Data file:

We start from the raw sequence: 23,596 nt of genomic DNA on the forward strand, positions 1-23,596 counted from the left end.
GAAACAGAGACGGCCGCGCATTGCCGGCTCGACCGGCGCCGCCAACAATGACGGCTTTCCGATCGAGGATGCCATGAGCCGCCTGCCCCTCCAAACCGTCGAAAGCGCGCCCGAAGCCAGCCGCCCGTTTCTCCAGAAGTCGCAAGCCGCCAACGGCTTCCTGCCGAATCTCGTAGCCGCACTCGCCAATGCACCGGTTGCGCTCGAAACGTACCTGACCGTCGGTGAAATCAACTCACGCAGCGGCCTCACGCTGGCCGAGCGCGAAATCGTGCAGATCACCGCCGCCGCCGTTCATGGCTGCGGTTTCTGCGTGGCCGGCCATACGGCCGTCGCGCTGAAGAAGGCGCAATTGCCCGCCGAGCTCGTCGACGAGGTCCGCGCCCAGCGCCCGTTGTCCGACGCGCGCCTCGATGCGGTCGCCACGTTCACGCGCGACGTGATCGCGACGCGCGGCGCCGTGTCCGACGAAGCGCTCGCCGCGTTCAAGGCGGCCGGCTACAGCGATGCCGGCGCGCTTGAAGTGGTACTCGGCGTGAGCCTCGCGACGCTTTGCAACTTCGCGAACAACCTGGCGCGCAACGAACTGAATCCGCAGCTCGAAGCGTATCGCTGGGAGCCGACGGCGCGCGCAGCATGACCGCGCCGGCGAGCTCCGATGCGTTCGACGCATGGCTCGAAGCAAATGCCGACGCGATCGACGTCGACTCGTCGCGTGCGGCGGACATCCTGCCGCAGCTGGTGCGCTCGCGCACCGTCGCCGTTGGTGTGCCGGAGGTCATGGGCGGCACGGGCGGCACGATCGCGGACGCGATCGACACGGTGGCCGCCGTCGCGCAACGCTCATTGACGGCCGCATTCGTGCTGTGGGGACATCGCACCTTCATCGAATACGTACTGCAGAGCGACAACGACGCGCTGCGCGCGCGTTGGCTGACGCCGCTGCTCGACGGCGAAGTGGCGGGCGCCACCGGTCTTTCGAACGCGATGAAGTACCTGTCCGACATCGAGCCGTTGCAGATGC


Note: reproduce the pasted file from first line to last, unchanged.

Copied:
We start from the raw sequence: 23,596 nt of genomic DNA on the forward strand, positions 1-23,596 counted from the left end.
GAAACAGAGACGGCCGCGCATTGCCGGCTCGACCGGCGCCGCCAACAATGACGGCTTTCCGATCGAGGATGCCATGAGCCGCCTGCCCCTCCAAACCGTCGAAAGCGCGCCCGAAGCCAGCCGCCCGTTTCTCCAGAAGTCGCAAGCCGCCAACGGCTTCCTGCCGAATCTCGTAGCCGCACTCGCCAATGCACCGGTTGCGCTCGAAACGTACCTGACCGTCGGTGAAATCAACTCACGCAGCGGCCTCACGCTGGCCGAGCGCGAAATCGTGCAGATCACCGCCGCCGCCGTTCATGGCTGCGGTTTCTGCGTGGCCGGCCATACGGCCGTCGCGCTGAAGAAGGCGCAATTGCCCGCCGAGCTCGTCGACGAGGTCCGCGCCCAGCGCCCGTTGTCCGACGCGCGCCTCGATGCGGTCGCCACGTTCACGCGCGACGTGATCGCGACGCGCGGCGCCGTGTCCGACGAAGCGCTCGCCGCGTTCAAGGCGGCCGGCTACAGCGATGCCGGCGCGCTTGAAGTGGTACTCGGCGTGAGCCTCGCGACGCTTTGCAACTTCGCGAACAACCTGGCGCGCAACGAACTGAATCCGCAGCTCGAAGCGTATCGCTGGGAGCCGACGGCGCGCGCAGCATGACCGCGCCGGCGAGCTCCGATGCGTTCGACGCATGGCTCGAAGCAAATGCCGACGCGATCGACGTCGACTCGTCGCGTGCGGCGGACATCCTGCCGCAGCTGGTGCGCTCGCGCACCGTCGCCGTTGGTGTGCCGGAGGTCATGGGCGGCACGGGCGGCACGATCGCGGACGCGATCGACACGGTGGCCGCCGTCGCGCAACGCTCATTGACGGCCGCATTCGTGCTGTGGGGACATCGCACCTTCATCGAATACGTACTGCAGAGCGACAACGACGCGCTGCGCGCGCGTTGGCTGACGCCGCTGCTCGACGGCGAAGTGGCGGGCGCCACCGGTCTTTCGAACGCGATGAAGTACCTGTCCGACATCGAGCCGTTGCAGATGC